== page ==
“But if lack of action is witnessed, reciprocal measures will be taken,” the Iranian foreign minister warned.
Zarif underlined that Iran’s nuclear R&D will continue and none of Iran’s nuclear facilities will be shut down.
He repeated that all the US, EU and UN security council sanctions against will be removed.
He said over 5,000 centrifuge machines will work at Natanz to do industrial-scale enrichment for Iran, while around 1,000 more centrifuges will operate at Fordo, but not for industrial-scale uranium enrichment.
He appreciated the Iranian Supreme Leader for his support throughout the talks as well as the head of the Atomic Energy Organization of Iran Ali Akbar Salehi for his technical contribution to the negotiations.
Earlier on Thursday night, Zarif said while reading out a joint statement at a press conference with EU foreign policy chief Federica Mogherini that “Our decision today will be the agreed base for the final text of the Joint the Plan of Action (the final deal) is of vital importance”.
“Now we can start drafting the final agreement and its annexations by relying on the solutions achieved in the last few days,” he said after eight days of marathon talks with negotiators from the six world powers.
“As Iran continues its peaceful nuclear program, the degree and capacity of its enrichment and the size of its (enriched uranium) stockpile will be limited for specific periods and Natanz will be the only enrichment center in Iran. Nuclear enrichment R&D on centrifuge machines in Iran will be conducted on the basis of an agreed timeline and level.”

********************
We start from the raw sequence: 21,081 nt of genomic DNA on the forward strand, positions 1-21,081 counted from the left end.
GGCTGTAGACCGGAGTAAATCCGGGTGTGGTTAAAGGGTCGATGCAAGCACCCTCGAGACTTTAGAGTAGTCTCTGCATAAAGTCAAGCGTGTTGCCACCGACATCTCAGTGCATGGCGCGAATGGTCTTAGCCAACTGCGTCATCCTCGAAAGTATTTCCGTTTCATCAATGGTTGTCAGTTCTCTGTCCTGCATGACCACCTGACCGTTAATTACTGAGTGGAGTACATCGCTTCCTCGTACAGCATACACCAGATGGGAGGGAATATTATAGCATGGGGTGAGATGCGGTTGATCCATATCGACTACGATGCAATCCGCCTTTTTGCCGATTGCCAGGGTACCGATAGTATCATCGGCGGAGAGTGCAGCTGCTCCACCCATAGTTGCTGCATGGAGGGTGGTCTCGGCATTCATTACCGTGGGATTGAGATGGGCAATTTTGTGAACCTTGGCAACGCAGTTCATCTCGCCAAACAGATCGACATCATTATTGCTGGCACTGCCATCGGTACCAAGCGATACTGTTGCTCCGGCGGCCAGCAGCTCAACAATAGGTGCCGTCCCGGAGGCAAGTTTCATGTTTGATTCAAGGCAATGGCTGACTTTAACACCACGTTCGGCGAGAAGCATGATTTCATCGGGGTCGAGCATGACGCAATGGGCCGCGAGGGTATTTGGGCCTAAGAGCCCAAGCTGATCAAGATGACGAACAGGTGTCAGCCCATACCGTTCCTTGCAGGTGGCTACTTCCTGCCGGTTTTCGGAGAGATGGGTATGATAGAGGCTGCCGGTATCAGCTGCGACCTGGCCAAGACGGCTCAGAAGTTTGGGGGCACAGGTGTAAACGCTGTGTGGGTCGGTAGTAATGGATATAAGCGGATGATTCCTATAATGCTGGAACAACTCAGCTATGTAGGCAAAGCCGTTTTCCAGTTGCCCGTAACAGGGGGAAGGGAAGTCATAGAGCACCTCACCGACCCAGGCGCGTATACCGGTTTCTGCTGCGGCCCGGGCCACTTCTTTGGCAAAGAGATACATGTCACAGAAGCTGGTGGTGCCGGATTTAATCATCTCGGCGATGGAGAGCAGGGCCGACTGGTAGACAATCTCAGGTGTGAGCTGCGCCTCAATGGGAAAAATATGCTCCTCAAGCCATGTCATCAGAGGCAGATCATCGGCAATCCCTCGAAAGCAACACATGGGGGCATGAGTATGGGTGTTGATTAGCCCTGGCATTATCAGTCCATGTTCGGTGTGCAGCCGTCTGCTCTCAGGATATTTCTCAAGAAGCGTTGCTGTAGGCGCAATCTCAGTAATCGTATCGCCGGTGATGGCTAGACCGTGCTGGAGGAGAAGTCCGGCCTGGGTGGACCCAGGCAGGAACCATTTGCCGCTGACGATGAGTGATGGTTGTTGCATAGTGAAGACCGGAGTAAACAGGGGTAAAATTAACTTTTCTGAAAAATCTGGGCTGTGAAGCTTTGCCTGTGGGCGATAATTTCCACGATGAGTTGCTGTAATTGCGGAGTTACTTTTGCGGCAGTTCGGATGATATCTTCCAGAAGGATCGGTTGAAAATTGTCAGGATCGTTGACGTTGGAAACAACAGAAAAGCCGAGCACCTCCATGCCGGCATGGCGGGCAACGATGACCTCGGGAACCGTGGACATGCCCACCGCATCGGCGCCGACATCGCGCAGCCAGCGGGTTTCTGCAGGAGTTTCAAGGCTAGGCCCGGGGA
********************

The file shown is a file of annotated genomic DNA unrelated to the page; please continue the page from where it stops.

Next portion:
Zarif said Fordo will turn from a nuclear enrichment plant to a nuclear, physics and technological center, where Iran will received international cooperation.
The Iranian foreign minister also said the country’s Arak Heavy Water Reactor will remain in place after being redesigned and renovated through international cooperation, stressing that the facility will remain a Heavy Water Reactor in nature, but will produce plutonium which won’t have the capability to be used for nuclear weapons production.
He said “there won’t be any reprocessing at the Arak facility and its consumed nuclear fuel will be exported”.
“A collection of arrangements have been agreed for the supervision over the implementation of the contents of the Joint Plan of Action (final deal) which include 3.1 Safeguard Agreement code and the voluntary implementation of the additional protocol (to the NPT); the International Atomic Energy Agency (IAEA) will also use modern inspection technologies and will be given more agreed access to verify past and present issues,” Zarif said.
He said Iran will partner in international nuclear projects, “including power plant and research reactor construction as well as nuclear safety and security”.
Zarif said all sanctions against Iran will be lifted.
All UN Security Council sanctions resolution against Iran will be annulled as they did not help the settlement of the nuclear standoff between Iran and the six world powers.
“The EU will terminate imposition of its nuclear-related economic and financial sanctions and the United States will also stop implementation of its nuclear-related financial and economic sanctions simultaneous with the implementation of Iran’s major nuclear undertakings in a way that they are verified by the IAEA,” Zarif said.
Zarif said the final deal will be endorsed by a UN Security Council sanctions in a move to annul all the previous nuclear-related resolutions against Iran.
He said drafting of the deal will start soon to prepare the Joint Plan of Action by the July 1 deadline.